Radio Show: Hankering for Hydrangea
Bounce down any street in Minnesota and you’ll likely meet a lot more smiles now that the weather has finally turned! Oh, I know we could have severe weather but our bodies have been waiting for these warmer temps and our fingers itching to get into the soil!
I’ve been tempted by a couple of hydrangea. ‘Incrediball’ is an apt name for this gorgeous arborescens.
The green to white to green blooms on this baby are an enormous 4 times the normal size. This is a fast growing hydrangea arborescens that will reach 5 feet tall and wide. But don’t expect that the first year. Let it adjust! I’ve read several reviews of ‘Incrediball’ and they were all very good. Hardy to zone 4, Minnesota can rock this plant! The shrub flowers from June into September in sun to part sun. Then enjoy the drying flowers past winter. And here’s another bonus, it doesn’t flop over.
For another beauty, this one from our own Bailey Nurseries here in Minnesota, comes a paniculata named ‘Vanilla Strawberry’.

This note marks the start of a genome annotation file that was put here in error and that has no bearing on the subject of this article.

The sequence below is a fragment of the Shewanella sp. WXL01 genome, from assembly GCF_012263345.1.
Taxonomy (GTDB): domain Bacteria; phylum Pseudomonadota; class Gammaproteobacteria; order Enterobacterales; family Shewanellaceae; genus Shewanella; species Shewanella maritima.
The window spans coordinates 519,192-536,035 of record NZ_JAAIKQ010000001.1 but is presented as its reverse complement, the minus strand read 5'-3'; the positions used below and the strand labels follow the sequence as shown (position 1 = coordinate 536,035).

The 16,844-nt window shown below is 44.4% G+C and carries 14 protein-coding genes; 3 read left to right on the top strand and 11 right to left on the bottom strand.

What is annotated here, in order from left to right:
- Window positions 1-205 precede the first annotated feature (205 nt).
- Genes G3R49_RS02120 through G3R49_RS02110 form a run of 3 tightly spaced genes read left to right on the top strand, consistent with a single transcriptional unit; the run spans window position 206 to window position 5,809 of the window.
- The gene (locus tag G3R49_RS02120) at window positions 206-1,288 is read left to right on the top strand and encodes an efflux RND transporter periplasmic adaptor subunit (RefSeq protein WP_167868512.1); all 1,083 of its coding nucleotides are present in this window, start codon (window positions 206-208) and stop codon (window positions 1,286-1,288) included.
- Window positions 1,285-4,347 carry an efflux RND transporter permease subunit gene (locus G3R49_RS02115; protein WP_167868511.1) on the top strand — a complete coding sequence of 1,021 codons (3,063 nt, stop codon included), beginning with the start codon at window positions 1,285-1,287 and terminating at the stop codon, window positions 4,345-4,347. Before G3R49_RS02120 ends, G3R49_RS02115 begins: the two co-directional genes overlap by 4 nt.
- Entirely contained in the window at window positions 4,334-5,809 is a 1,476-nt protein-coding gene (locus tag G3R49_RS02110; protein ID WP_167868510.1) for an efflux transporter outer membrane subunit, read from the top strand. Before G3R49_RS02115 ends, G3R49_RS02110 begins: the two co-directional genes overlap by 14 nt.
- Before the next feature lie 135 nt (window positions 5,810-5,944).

Hydrangea ‘Vanilla Strawberry’
‘Vanilla Strawberry’ was named the top plant in 2010 by the American Nursery and Landscape Association. It’s flowers start as a milky white then progress to strawberry red a couple of weeks later, staying that color for nearly a month. New flower heads continue opening into late summer, which means you’ll see all three color stages at any one time. The blooms are borne on red stems, creating quite a contrast against the green leaves. ‘Vanilla Strawberry’ can grow to 7 feet tall with a 5 foot spread and flowers from July to September.
If you feel you must have a blue hydrangea, then know you will have to amend the soil from the start and every year thereafter. Not that people don’t do that, but, for me, I’d rather grow a plant that works in the soil I have. The year after ‘Endless Summer’ came out, Master Gardeners were calling it Endless Bummer because it did so poorly. One of the reasons was it’s penchant for more moisture than most hydrangeas need.
Hydrangea ‘Endless Summer’
Aside from making sure this hydrangea gets plenty of moisture, you need to amend your soil to retain the blue color of the flowers. In Minnesota, most of us have more alkaline soil which turns the flowers pink. For blue, the soil needs to be more acidic. Your soil’s pH must be between 5 and 5.8. It would make a good large container planting. You have more control over the soil. Elemental sulfur is used yearly to keep the flowers blue.